New York: Dude, I touched Stephen Colbert!   Leave a comment

I am a zombie.

 

 

Its 8:25, and I’m walking in a group of people all going the same pace. There are dozens of us; bleary eyed, tall and short, fat and skinny. We are all venturing to our respective jobs, lives and careers. We are the zombie nation.

I’m officially part of the New York collective. I’ve been living here for three days, which certainly hasn’t made me run to the rooftops and shout “I’m a New Yorker!” like so many do… but I’m starting to feel integrated. 

 

I think I’ll starve here if I don’t figure out a plan soon. First, I’m not sure what the popular supermarket is here. There are so many little corner stores (with sandwiches that sell for …oh …six bucks) that I’m started to get frightened. Gone are the days I could run down to the Giant and buy ten cans of tuna for ten dollars, and five packs of spaghetti for three dollars.

I went into a Chipotle yesterday and was shocked to see that a chicken burrito is $7.16. Even Mcdonald’s is marginally more expensive, with the usually combo deals a dollar to a dollar fifty over the prices I’m used to.

Then transportation… but I won’t get into that. These things don’t bother me ( at least for the moment since I have food in my stomach and a place to live) but should the day come that I actually live here, I can see how a large portion of your disposable income could be sucked into this nodoz city.

Since I just came back from France and Berlin, being in New York feels like the third stop of a really long trip I’ve been taking. I’ve already indulged in chatting to random people, including a few hot school teachers, some friendly Greek women and an actress that goes to NYU (and has a boyfriend of course).

As luck would have it, I ventured out for an hour or so last night and went to the most DC-esque bar I could find. I feel sad about this. My social radar is so attuned to the bars in DC (i.e lots of wooden panels, beer taps and filled with ivy-leaguers). It was then I noticed one thing I didn’t really like about DC …at least where I normally went.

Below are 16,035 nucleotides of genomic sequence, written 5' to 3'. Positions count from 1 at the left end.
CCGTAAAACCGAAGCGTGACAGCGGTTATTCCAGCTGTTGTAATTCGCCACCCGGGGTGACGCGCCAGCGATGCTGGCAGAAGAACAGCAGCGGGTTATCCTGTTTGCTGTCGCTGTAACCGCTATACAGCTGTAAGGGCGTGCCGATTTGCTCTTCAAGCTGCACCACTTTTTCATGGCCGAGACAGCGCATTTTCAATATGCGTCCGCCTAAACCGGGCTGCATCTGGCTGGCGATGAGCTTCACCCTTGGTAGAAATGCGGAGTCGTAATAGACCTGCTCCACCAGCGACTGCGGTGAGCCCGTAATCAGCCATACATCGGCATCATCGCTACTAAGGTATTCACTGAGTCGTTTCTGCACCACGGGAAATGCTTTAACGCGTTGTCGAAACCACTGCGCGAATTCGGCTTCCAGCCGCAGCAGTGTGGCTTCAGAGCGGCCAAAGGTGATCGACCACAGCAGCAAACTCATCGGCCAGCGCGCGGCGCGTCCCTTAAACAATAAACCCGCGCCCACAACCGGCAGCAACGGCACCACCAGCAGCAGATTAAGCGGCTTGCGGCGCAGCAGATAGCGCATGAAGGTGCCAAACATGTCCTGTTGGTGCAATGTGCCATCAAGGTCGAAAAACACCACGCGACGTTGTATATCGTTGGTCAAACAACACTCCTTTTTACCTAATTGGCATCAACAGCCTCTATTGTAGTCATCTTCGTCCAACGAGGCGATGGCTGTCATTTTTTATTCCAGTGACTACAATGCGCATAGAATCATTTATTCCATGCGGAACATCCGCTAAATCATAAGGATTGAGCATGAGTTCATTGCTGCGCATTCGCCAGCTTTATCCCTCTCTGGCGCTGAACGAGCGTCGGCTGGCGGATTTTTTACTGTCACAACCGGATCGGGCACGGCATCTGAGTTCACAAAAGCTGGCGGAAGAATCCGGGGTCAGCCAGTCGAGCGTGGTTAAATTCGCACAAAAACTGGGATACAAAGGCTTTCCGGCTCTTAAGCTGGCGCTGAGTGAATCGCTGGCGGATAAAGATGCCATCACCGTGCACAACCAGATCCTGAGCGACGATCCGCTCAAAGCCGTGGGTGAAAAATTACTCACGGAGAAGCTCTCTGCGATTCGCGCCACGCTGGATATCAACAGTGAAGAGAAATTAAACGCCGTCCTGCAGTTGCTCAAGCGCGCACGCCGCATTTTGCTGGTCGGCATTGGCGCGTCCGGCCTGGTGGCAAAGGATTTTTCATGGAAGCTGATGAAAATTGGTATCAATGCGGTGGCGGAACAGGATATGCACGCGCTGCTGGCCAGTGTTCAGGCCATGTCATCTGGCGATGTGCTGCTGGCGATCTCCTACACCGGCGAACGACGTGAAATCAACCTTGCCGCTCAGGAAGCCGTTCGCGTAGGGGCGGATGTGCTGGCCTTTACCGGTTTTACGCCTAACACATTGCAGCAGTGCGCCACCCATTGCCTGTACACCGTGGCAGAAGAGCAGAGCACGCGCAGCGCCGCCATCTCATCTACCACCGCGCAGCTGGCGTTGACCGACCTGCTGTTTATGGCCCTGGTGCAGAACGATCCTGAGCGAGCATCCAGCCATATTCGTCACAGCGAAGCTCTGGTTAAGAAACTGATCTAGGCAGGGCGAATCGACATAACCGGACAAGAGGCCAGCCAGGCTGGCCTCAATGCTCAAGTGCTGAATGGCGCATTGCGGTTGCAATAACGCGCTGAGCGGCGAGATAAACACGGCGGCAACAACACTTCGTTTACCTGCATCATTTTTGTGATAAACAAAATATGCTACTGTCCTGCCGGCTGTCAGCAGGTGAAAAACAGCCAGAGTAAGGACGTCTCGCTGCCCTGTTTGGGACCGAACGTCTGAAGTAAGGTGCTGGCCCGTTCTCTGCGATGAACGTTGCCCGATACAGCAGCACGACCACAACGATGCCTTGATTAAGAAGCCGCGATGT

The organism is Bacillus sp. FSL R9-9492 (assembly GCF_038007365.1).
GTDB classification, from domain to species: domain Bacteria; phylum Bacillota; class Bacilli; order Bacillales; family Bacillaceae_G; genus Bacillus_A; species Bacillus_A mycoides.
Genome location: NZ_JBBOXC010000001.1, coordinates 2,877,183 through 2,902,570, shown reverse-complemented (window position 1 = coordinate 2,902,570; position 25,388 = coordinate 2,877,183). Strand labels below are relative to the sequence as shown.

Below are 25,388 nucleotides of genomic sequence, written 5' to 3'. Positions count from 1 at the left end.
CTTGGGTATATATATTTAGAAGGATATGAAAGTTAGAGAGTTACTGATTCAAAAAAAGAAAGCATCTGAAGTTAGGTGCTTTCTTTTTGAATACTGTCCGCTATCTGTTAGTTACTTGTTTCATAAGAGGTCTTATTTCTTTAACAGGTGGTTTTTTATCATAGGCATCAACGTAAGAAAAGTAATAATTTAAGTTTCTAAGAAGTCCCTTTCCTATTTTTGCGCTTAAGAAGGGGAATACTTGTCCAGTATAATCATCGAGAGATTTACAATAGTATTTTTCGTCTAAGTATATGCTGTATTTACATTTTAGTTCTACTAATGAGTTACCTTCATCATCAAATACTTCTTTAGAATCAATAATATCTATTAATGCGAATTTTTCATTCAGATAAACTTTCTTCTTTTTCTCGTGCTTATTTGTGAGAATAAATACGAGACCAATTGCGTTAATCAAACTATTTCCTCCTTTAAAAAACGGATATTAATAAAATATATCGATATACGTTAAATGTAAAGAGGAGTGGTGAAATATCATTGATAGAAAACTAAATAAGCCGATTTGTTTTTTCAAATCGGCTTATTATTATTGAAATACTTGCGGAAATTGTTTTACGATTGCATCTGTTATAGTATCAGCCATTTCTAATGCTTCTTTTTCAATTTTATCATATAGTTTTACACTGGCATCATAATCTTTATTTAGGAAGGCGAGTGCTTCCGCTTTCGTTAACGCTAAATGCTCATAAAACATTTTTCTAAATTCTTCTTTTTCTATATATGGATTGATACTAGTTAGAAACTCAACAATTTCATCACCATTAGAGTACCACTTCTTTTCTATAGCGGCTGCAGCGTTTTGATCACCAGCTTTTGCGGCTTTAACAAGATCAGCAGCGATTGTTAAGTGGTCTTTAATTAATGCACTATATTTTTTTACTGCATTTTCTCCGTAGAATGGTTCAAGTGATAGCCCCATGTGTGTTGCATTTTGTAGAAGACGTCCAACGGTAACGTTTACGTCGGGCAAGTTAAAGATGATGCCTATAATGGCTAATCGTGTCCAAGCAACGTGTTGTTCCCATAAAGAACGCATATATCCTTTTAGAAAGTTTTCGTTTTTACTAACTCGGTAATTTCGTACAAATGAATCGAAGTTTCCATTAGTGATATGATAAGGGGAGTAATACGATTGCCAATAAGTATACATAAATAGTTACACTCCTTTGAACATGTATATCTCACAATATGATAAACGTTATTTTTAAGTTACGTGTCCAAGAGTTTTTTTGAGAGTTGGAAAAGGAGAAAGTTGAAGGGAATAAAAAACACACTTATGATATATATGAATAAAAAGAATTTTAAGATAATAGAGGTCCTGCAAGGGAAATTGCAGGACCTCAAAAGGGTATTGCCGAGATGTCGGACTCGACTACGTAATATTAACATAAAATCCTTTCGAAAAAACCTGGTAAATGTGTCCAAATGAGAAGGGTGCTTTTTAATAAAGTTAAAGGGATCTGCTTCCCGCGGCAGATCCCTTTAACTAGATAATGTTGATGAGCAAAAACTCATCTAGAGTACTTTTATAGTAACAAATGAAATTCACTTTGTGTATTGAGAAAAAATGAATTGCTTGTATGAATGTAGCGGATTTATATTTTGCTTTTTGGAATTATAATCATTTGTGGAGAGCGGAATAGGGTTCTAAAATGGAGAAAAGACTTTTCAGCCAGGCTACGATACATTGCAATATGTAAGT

It was a little too Ivy-league. A little too college.

 

New York is supposed to be a treasure trove of artistic venues, filled with open-minded and artistic people with artistic places and stuff to do! ( can I say ‘artistic’ again?)

 

So we’ll see what happens. I’ll report on the upcoming weekend. I will venture forth into some artsy spots.

 

The Col-bird report

 

I’m working at Comedy Central for the summer, which gives me certain advantages.  Like possibly meeting really cool people, and maybe getting the hookup for certain things. The nature of my internship is really really cool, meaning I can’t say much about what I’m doing.

 

For example, “ Yesterday I was assigned to ___________ for ___________ which is a ne__ tha___ fo__ on ________ hubba hubba!”

 

In other words, I can’t really say anything. Maybe one day in a tell-all book. But for now, I am a lowly intern… with his own desk!

 

So yesterday I got access to the Colbert Report and it was pretty cool.  First you wait in an little area before the show starts, and then we were seated ( I was right up front) and we were entertained for a little while by a stand-up comedian. He did a good job of warming up the crowd. Naturally, (as the only black person there) as some point he referenced me as “the black guy” in a joke. It was actually funny, but the second time he called me “the black guy” I said, “I have a name.”